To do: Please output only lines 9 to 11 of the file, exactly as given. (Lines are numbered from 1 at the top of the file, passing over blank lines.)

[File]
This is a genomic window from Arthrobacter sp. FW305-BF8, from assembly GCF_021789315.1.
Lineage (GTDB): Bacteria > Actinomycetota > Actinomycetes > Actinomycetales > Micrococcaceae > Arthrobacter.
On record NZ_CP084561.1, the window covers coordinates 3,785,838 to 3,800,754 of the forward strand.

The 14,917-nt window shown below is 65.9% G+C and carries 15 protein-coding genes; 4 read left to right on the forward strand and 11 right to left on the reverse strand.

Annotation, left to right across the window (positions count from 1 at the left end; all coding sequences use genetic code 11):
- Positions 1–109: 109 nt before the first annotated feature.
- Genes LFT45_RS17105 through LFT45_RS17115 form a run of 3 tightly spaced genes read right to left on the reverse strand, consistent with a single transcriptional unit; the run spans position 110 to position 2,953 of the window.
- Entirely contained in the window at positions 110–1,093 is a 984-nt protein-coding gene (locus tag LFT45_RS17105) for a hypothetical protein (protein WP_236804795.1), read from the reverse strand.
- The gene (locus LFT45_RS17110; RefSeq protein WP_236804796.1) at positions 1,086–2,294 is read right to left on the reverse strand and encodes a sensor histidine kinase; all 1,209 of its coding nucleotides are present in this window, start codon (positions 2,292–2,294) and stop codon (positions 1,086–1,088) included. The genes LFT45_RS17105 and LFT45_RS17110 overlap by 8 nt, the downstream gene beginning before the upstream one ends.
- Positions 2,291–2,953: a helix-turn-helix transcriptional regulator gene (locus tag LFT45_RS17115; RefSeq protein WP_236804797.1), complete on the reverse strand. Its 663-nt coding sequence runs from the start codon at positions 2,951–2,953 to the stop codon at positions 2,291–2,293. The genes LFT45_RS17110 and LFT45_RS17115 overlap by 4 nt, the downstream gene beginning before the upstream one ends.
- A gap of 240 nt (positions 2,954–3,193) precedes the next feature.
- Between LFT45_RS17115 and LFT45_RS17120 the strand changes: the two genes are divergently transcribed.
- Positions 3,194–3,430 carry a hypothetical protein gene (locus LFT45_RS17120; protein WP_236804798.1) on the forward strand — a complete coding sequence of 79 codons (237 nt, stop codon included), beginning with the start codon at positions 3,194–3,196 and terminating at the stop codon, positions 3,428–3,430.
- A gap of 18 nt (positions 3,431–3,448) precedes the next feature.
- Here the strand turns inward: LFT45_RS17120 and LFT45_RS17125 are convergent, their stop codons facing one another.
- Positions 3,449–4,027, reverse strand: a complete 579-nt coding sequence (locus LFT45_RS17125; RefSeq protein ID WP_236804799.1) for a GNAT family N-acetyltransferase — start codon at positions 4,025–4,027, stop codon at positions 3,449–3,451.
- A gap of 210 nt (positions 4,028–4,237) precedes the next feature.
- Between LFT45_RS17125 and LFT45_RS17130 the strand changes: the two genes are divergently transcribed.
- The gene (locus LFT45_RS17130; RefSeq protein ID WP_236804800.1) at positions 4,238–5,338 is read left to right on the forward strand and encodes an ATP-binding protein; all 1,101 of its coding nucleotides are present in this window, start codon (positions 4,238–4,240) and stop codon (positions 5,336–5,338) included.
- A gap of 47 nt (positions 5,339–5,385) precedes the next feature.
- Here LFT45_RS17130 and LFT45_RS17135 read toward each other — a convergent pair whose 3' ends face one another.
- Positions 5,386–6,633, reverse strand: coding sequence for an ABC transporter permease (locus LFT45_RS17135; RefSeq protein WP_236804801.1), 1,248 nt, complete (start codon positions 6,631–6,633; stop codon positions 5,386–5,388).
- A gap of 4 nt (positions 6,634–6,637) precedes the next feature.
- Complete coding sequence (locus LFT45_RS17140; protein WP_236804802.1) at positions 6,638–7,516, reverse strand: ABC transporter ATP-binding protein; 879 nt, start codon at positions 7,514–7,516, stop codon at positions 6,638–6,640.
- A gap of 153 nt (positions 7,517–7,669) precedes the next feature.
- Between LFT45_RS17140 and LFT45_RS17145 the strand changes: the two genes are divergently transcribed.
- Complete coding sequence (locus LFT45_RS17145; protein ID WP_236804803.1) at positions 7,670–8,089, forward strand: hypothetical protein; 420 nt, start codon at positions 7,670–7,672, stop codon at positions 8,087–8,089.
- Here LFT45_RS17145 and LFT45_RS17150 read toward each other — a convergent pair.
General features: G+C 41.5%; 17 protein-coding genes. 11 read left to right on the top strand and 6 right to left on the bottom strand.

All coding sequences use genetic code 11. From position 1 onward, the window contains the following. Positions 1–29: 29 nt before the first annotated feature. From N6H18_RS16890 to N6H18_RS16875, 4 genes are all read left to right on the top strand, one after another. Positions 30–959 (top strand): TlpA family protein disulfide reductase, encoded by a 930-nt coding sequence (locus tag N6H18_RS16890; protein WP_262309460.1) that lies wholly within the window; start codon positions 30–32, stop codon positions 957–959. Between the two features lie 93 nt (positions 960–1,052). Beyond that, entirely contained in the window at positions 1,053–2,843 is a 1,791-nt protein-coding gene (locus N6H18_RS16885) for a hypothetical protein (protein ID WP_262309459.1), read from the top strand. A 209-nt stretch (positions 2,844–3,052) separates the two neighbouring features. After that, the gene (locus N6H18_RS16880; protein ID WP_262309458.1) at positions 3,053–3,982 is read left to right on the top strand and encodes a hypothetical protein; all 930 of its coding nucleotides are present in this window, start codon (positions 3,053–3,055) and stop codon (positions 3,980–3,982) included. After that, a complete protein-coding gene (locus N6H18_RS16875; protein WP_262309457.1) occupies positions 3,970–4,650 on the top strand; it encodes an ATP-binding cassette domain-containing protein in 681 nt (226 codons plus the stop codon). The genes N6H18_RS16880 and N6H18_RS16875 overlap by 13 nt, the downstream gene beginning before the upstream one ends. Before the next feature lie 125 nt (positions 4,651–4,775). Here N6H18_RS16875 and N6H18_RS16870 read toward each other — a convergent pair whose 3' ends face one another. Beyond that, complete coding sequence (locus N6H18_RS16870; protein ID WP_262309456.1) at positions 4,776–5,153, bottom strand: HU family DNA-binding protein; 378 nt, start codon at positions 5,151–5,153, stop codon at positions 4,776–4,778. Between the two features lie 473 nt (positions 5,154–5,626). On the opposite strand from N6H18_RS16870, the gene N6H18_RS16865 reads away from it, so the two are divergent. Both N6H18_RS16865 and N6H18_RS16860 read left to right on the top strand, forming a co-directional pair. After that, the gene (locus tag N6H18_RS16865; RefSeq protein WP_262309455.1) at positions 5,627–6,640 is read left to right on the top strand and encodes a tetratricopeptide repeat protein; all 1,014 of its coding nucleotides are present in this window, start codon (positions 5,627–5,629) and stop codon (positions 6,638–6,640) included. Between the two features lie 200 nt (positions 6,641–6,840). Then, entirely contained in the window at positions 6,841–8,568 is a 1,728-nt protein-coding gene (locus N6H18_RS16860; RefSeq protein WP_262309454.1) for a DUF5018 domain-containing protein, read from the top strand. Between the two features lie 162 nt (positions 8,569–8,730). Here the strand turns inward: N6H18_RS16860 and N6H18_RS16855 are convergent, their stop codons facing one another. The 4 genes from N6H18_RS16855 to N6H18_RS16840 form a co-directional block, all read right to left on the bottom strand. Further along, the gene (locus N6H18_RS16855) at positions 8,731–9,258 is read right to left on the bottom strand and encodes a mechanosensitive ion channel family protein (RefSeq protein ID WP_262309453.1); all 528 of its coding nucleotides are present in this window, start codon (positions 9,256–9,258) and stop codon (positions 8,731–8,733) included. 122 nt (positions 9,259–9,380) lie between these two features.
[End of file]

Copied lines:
- The gene (locus LFT45_RS17110; RefSeq protein WP_236804796.1) at positions 1,086–2,294 is read right to left on the reverse strand and encodes a sensor histidine kinase; all 1,209 of its coding nucleotides are present in this window, start codon (positions 2,292–2,294) and stop codon (positions 1,086–1,088) included. The genes LFT45_RS17105 and LFT45_RS17110 overlap by 8 nt, the downstream gene beginning before the upstream one ends.
- Positions 2,291–2,953: a helix-turn-helix transcriptional regulator gene (locus tag LFT45_RS17115; RefSeq protein WP_236804797.1), complete on the reverse strand. Its 663-nt coding sequence runs from the start codon at positions 2,951–2,953 to the stop codon at positions 2,291–2,293. The genes LFT45_RS17110 and LFT45_RS17115 overlap by 4 nt, the downstream gene beginning before the upstream one ends.
- A gap of 240 nt (positions 2,954–3,193) precedes the next feature.